#### Vol. 7, No. 4, 2013

 Download this article For screen For printing
 Recent Issues
 The Journal Cover Editorial Board Editors' Addresses Editors' Interests About the Journal Scientific Advantages Submission Guidelines Submission Form Subscriptions Editorial Login Contacts Author Index To Appear ISSN: 1944-7833 (e-only) ISSN: 1937-0652 (print)
Moduli spaces for point modules on naïve blowups

### Thomas A. Nevins and Susan J. Sierra

Vol. 7 (2013), No. 4, 795–834
##### Abstract

The naïve blowup algebras developed by Keeler, Rogalski, and Stafford, after examples of Rogalski, are the first known class of connected graded algebras that are noetherian but not strongly noetherian. This failure of the strong noetherian property is intimately related to the failure of the point modules over such algebras to behave well in families: puzzlingly, there is no fine moduli scheme for such modules although point modules correspond bijectively with the points of a projective variety $X$. We give a geometric structure to this bijection and prove that the variety $X$ is a coarse moduli space for point modules. We also describe the natural moduli stack ${X}_{\infty }$ for embedded point modules — an analog of a “Hilbert scheme of one point” — as an infinite blowup of $X$ and establish good properties of ${X}_{\infty }$. The natural map ${X}_{\infty }\to X$ is thus a kind of “Hilbert–Chow morphism of one point" for the naïve blowup algebra.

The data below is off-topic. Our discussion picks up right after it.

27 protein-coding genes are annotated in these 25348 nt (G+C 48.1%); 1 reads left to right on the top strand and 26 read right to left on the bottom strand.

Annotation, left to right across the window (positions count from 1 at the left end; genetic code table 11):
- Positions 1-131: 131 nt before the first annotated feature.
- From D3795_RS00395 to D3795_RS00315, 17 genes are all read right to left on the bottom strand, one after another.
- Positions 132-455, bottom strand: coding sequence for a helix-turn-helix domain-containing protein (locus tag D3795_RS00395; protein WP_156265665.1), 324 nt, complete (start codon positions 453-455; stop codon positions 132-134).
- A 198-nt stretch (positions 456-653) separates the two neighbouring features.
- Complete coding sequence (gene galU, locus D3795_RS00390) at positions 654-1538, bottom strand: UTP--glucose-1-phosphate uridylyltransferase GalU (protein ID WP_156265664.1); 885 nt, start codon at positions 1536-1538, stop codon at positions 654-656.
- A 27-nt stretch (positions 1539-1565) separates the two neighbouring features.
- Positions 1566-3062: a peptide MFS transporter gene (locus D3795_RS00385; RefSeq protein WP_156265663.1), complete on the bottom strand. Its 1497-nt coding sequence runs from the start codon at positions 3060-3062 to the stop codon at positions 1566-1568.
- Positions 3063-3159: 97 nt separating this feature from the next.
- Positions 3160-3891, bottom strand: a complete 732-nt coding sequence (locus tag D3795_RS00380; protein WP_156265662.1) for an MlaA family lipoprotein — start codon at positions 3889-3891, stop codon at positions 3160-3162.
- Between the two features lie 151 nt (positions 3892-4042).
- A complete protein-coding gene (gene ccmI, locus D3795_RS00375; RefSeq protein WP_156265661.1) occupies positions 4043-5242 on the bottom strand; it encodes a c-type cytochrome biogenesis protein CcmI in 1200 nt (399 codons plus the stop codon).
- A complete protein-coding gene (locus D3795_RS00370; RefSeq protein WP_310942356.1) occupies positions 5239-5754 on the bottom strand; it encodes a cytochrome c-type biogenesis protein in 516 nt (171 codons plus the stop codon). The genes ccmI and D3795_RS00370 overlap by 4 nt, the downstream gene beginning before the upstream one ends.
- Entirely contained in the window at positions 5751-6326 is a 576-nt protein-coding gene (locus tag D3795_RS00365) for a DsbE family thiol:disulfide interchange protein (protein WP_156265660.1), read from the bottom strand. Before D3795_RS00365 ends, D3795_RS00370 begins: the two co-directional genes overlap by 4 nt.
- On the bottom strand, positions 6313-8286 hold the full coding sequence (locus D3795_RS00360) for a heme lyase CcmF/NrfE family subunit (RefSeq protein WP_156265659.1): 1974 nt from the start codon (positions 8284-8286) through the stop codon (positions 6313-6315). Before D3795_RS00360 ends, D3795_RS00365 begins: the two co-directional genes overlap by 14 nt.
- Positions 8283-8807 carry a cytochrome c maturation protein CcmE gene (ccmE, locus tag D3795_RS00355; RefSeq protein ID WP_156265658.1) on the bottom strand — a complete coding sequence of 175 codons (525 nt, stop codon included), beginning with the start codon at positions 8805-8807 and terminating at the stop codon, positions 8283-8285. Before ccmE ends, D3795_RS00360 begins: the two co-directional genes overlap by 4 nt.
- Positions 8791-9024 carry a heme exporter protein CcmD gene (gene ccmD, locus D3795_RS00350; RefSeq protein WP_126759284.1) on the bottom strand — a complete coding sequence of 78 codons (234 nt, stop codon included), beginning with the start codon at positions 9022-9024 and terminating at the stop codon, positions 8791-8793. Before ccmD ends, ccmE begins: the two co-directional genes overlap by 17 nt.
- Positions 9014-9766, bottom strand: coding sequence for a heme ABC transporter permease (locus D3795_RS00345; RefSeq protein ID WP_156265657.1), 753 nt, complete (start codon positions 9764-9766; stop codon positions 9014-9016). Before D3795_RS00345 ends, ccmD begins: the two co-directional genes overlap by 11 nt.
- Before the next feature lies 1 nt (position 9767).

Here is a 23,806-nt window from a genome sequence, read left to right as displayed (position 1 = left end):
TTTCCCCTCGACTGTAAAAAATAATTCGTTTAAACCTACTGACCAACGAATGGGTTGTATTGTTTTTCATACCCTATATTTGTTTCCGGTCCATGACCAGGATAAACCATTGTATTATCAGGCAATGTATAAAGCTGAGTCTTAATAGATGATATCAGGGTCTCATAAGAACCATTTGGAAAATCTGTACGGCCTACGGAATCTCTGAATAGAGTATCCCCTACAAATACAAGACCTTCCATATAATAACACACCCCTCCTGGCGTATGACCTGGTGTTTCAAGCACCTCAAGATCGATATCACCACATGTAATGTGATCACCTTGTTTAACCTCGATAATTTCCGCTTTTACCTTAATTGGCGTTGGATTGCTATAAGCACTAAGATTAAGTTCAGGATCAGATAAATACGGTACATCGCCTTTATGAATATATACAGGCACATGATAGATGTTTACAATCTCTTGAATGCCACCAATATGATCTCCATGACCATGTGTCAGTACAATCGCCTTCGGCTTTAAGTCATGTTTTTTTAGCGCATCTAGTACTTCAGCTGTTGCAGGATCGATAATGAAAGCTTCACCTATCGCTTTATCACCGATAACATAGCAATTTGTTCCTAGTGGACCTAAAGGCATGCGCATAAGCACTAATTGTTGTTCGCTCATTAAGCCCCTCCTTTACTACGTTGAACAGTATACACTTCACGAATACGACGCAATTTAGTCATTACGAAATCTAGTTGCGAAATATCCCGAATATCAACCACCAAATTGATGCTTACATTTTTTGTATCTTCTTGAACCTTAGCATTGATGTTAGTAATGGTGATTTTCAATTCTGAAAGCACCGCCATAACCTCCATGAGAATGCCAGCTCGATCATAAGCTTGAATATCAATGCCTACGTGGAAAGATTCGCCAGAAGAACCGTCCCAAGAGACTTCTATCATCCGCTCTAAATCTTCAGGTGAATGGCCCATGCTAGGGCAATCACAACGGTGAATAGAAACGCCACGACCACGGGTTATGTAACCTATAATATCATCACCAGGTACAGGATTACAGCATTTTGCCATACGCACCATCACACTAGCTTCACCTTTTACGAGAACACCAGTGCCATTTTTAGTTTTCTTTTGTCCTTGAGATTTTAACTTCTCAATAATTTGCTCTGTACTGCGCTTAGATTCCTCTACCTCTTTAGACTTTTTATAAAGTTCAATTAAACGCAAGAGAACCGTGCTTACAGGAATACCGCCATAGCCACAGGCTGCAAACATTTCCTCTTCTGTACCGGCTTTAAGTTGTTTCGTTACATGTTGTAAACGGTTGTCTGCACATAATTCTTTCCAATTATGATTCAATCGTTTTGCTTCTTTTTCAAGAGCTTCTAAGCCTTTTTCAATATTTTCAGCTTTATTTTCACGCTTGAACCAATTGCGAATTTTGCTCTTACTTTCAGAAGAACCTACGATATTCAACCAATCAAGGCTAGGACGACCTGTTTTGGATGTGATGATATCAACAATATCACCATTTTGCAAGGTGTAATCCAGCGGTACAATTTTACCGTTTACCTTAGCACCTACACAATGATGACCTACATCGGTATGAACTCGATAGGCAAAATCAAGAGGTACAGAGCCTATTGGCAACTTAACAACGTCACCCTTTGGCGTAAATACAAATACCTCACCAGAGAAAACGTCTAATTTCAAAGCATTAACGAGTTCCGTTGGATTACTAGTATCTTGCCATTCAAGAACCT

##### Keywords
naïve blowup, point module, point space
##### Mathematical Subject Classification 2010
Primary: 16S38
Secondary: 16D70, 16W50, 14A20, 14D22
##### Milestones
Received: 28 October 2010
Revised: 6 April 2012
Accepted: 5 November 2012
Published: 29 August 2013
##### Authors
 Thomas A. Nevins Department of Mathematics University of Illinois at Urbana–Champaign 1409 West Green Street MC-382 Urbana, IL 61801 United States Susan J. Sierra School of Mathematics The University of Edinburgh James Clerk Maxwell Building The King’s Buildings Mayfield Road Edinburgh EH9 3JZ United Kingdom http://www.maths.ed.ac.uk/~ssierra/